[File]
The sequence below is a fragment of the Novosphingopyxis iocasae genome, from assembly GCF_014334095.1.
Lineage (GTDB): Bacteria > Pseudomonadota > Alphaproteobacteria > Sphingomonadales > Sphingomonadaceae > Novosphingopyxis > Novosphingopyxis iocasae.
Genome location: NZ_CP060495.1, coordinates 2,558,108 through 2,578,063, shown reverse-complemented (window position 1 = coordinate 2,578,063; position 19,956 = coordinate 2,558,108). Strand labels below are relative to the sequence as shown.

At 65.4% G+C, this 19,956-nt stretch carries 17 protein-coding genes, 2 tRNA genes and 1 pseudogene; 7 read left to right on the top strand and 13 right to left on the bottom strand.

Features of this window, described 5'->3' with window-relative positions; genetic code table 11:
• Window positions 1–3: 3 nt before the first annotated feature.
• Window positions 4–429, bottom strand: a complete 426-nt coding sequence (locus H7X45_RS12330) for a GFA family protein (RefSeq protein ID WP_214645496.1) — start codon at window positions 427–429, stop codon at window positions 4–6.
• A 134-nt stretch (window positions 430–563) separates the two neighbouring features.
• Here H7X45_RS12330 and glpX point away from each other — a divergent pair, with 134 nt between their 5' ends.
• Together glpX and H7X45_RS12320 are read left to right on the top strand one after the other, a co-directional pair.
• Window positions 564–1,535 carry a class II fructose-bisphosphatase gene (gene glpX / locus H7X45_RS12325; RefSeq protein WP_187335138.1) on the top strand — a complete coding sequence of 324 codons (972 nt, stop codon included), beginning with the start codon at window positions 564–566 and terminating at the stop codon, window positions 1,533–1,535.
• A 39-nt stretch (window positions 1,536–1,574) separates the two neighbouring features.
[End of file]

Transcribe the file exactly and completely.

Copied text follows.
The sequence below is a fragment of the Novosphingopyxis iocasae genome, from assembly GCF_014334095.1.
Lineage (GTDB): Bacteria > Pseudomonadota > Alphaproteobacteria > Sphingomonadales > Sphingomonadaceae > Novosphingopyxis > Novosphingopyxis iocasae.
Genome location: NZ_CP060495.1, coordinates 2,558,108 through 2,578,063, shown reverse-complemented (window position 1 = coordinate 2,578,063; position 19,956 = coordinate 2,558,108). Strand labels below are relative to the sequence as shown.

At 65.4% G+C, this 19,956-nt stretch carries 17 protein-coding genes, 2 tRNA genes and 1 pseudogene; 7 read left to right on the top strand and 13 right to left on the bottom strand.

Features of this window, described 5'->3' with window-relative positions; genetic code table 11:
• Window positions 1–3: 3 nt before the first annotated feature.
• Window positions 4–429, bottom strand: a complete 426-nt coding sequence (locus H7X45_RS12330) for a GFA family protein (RefSeq protein ID WP_214645496.1) — start codon at window positions 427–429, stop codon at window positions 4–6.
• A 134-nt stretch (window positions 430–563) separates the two neighbouring features.
• Here H7X45_RS12330 and glpX point away from each other — a divergent pair, with 134 nt between their 5' ends.
• Together glpX and H7X45_RS12320 are read left to right on the top strand one after the other, a co-directional pair.
• Window positions 564–1,535 carry a class II fructose-bisphosphatase gene (gene glpX / locus H7X45_RS12325; RefSeq protein WP_187335138.1) on the top strand — a complete coding sequence of 324 codons (972 nt, stop codon included), beginning with the start codon at window positions 564–566 and terminating at the stop codon, window positions 1,533–1,535.
• A 39-nt stretch (window positions 1,536–1,574) separates the two neighbouring features.